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Obama’s summer reading list is great. If only he could share it with Trump.

Photo by Mark Wilson/Getty Images​.

Barack and Michelle Obama love reading.


While Barack was president they held a number of events to celebrate childhood literacy. The former president himself is a multiple best-selling author.

And he often shares his summer reading list with the world. Earlier this year, he revealed some of his summer reading selections that embraced African American authors.

But now he’s back with an updated list that sends an unmistakable message to Donald Trump about the truth.

“This summer I've been absorbed by new novels, revisited an old classic, and reaffirmed my faith in our ability to move forward together when we seek the truth,” Obama wrote.

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Just the facts.

One of his highlighted books is “Factfulness,” of which Obama writes:

“Factfulness by Hans Rosling, an outstanding international public health expert, is a hopeful book about the potential for human progress when we work off facts rather than our inherent biases.”

A description of the book’s focus spells out the importance of truth for us as individuals and a society, calling factfulness, “The stress reducing habit of only carrying opinions for which you have strong supported facts.”

The post has quickly gone viral with people commenting on the clear message contained inside Obama’s message.

But some of the most powerful and “liked” responses were from those who saw the moment as yet another reminder of what it truly means to be presidential.

A breastfeeding mother's experience at Vienna's Schoenbrunn Zoo is touching people's hearts—but not without a fair amount of controversy.

Gemma Copeland shared her story on Facebook, which was then picked up by the Facebook page Boobie Babies. Photos show the mom breastfeeding her baby next to the window of the zoo's orangutan habitat, with a female orangutan sitting close to the glass, gazing at them.

"Today I got feeding support from the most unlikely of places, the most surreal moment of my life that had me in tears," Copeland wrote.

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RumorGuard by The News Literacy Project.

The 2016 election was a watershed moment when misinformation online became a serious problem and had enormous consequences. Even though social media sites have tried to slow the spread of misleading information, it doesn’t show any signs of letting up.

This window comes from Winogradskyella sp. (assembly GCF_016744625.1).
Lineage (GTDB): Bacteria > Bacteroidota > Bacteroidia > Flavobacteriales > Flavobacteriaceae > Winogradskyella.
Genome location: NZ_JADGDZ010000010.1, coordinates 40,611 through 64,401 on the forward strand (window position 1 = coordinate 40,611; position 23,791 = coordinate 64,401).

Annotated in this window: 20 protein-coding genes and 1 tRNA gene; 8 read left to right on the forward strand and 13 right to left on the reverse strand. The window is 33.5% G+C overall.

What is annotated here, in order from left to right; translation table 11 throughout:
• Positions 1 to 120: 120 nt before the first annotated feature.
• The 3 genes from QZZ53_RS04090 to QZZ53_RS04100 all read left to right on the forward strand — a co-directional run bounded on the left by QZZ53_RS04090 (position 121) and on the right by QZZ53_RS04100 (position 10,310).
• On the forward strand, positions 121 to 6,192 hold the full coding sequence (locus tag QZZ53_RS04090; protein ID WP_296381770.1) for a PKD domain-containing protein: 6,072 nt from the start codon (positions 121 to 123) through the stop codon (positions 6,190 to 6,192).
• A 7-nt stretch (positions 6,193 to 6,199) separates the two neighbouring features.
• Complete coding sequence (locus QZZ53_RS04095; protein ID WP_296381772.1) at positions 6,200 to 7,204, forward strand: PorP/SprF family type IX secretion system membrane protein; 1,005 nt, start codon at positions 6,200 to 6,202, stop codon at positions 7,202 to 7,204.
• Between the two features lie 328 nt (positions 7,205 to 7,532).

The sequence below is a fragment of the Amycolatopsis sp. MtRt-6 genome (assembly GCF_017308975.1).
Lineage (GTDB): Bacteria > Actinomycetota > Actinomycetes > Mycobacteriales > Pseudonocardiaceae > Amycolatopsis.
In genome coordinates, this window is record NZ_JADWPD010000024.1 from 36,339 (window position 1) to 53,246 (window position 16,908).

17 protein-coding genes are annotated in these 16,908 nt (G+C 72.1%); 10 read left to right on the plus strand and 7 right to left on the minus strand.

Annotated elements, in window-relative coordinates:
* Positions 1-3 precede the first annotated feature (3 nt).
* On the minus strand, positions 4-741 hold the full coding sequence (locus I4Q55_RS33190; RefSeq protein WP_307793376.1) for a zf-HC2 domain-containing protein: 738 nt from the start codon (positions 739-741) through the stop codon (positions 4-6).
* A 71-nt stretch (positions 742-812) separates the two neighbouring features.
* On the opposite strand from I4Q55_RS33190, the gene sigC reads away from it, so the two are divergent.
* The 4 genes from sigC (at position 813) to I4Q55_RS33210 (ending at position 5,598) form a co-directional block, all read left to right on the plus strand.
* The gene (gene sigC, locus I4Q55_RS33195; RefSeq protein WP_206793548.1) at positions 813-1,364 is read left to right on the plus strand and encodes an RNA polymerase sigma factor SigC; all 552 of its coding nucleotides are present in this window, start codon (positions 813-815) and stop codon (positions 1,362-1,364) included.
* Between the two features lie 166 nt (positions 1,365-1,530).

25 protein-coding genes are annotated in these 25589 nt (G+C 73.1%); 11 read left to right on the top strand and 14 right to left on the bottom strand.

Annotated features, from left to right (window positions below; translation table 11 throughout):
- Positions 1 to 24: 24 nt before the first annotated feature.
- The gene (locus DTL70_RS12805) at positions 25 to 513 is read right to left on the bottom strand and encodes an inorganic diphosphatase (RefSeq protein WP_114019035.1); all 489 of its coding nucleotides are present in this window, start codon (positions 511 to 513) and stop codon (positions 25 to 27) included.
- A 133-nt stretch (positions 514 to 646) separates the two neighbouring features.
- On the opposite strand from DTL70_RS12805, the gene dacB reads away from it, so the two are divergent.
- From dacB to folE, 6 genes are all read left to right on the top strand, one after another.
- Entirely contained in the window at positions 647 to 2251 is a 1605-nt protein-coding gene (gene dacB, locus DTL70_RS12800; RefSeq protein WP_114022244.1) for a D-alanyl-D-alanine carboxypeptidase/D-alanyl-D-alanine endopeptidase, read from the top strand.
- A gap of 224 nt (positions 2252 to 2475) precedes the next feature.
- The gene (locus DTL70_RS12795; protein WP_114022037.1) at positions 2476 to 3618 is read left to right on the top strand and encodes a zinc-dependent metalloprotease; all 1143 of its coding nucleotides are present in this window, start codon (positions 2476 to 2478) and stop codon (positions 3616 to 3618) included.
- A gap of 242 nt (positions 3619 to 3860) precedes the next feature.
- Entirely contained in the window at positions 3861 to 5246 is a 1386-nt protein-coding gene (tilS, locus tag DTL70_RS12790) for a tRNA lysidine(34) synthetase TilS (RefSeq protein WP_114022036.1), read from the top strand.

A NewsGuard report from 2020 found that engagement with unreliable sites between 2019 and 2020 doubled over that time period. But we don’t need studies to show that misinformation is a huge problem. The fact that COVID-19 misinformation was such a hindrance to stopping the virus and one-third of American voters believe that the 2020 election was stolen is proof enough.

What’s worse is that according to Pew Research, only 26% of American adults are able to distinguish between fact and opinion.

To help teach Americans how to discern real news from fake news, The News Literacy Project has created a new website called RumorGuard that debunks questionable news stories and teaches people how to become more news literate.

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Family

A mom describes her tween son's brain. It's a must-read for all parents.

"Sometimes I just feel really angry and I don’t know why."

This story originally appeared on 1.05.19


It started with a simple, sincere question from a mother of an 11-year-old boy.

An anonymous mother posted a question to Quora, a website where people can ask questions and other people can answer them. This mother wrote:

How do I tell my wonderful 11 year old son, (in a way that won't tear him down), that the way he has started talking to me (disrespectfully) makes me not want to be around him (I've already told him the bad attitude is unacceptable)?

It's a familiar scenario for those of us who have raised kids into the teen years. Our sweet, snuggly little kids turn into moody middle schoolers seemingly overnight, and sometimes we're left reeling trying to figure out how to handle their sensitive-yet-insensitive selves.


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